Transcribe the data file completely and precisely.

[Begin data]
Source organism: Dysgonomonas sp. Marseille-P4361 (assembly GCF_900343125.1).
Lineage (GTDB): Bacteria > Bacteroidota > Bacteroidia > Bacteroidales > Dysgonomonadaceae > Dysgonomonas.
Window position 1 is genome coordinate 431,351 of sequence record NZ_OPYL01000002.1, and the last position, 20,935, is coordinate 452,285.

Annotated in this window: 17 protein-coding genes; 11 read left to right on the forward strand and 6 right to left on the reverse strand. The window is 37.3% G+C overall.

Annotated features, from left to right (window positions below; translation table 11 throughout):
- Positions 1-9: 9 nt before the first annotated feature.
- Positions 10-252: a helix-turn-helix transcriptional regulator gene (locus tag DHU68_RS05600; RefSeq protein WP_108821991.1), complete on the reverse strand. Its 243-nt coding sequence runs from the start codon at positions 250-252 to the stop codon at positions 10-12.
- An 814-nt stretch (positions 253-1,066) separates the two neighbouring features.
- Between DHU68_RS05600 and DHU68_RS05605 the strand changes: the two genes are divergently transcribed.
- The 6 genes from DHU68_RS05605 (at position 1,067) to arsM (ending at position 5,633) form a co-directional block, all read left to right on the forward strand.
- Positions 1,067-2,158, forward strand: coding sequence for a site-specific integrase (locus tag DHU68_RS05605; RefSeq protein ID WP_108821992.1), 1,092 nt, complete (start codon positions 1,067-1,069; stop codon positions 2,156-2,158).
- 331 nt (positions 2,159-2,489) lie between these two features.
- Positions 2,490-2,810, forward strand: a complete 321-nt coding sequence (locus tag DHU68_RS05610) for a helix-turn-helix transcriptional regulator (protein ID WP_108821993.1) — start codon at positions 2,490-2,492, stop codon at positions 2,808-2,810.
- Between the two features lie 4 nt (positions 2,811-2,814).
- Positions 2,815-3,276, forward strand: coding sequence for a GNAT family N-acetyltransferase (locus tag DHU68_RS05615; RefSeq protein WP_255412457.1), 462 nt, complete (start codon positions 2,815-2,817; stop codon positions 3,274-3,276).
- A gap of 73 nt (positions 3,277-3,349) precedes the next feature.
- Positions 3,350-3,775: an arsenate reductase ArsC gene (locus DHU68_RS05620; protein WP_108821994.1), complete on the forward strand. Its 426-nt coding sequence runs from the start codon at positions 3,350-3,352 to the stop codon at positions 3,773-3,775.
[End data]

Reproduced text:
Source organism: Dysgonomonas sp. Marseille-P4361 (assembly GCF_900343125.1).
Lineage (GTDB): Bacteria > Bacteroidota > Bacteroidia > Bacteroidales > Dysgonomonadaceae > Dysgonomonas.
Window position 1 is genome coordinate 431,351 of sequence record NZ_OPYL01000002.1, and the last position, 20,935, is coordinate 452,285.

Annotated in this window: 17 protein-coding genes; 11 read left to right on the forward strand and 6 right to left on the reverse strand. The window is 37.3% G+C overall.

Annotated features, from left to right (window positions below; translation table 11 throughout):
- Positions 1-9: 9 nt before the first annotated feature.
- Positions 10-252: a helix-turn-helix transcriptional regulator gene (locus tag DHU68_RS05600; RefSeq protein WP_108821991.1), complete on the reverse strand. Its 243-nt coding sequence runs from the start codon at positions 250-252 to the stop codon at positions 10-12.
- An 814-nt stretch (positions 253-1,066) separates the two neighbouring features.
- Between DHU68_RS05600 and DHU68_RS05605 the strand changes: the two genes are divergently transcribed.
- The 6 genes from DHU68_RS05605 (at position 1,067) to arsM (ending at position 5,633) form a co-directional block, all read left to right on the forward strand.
- Positions 1,067-2,158, forward strand: coding sequence for a site-specific integrase (locus tag DHU68_RS05605; RefSeq protein ID WP_108821992.1), 1,092 nt, complete (start codon positions 1,067-1,069; stop codon positions 2,156-2,158).
- 331 nt (positions 2,159-2,489) lie between these two features.
- Positions 2,490-2,810, forward strand: a complete 321-nt coding sequence (locus tag DHU68_RS05610) for a helix-turn-helix transcriptional regulator (protein ID WP_108821993.1) — start codon at positions 2,490-2,492, stop codon at positions 2,808-2,810.
- Between the two features lie 4 nt (positions 2,811-2,814).
- Positions 2,815-3,276, forward strand: coding sequence for a GNAT family N-acetyltransferase (locus tag DHU68_RS05615; RefSeq protein WP_255412457.1), 462 nt, complete (start codon positions 2,815-2,817; stop codon positions 3,274-3,276).
- A gap of 73 nt (positions 3,277-3,349) precedes the next feature.
- Positions 3,350-3,775: an arsenate reductase ArsC gene (locus DHU68_RS05620; protein WP_108821994.1), complete on the forward strand. Its 426-nt coding sequence runs from the start codon at positions 3,350-3,352 to the stop codon at positions 3,773-3,775.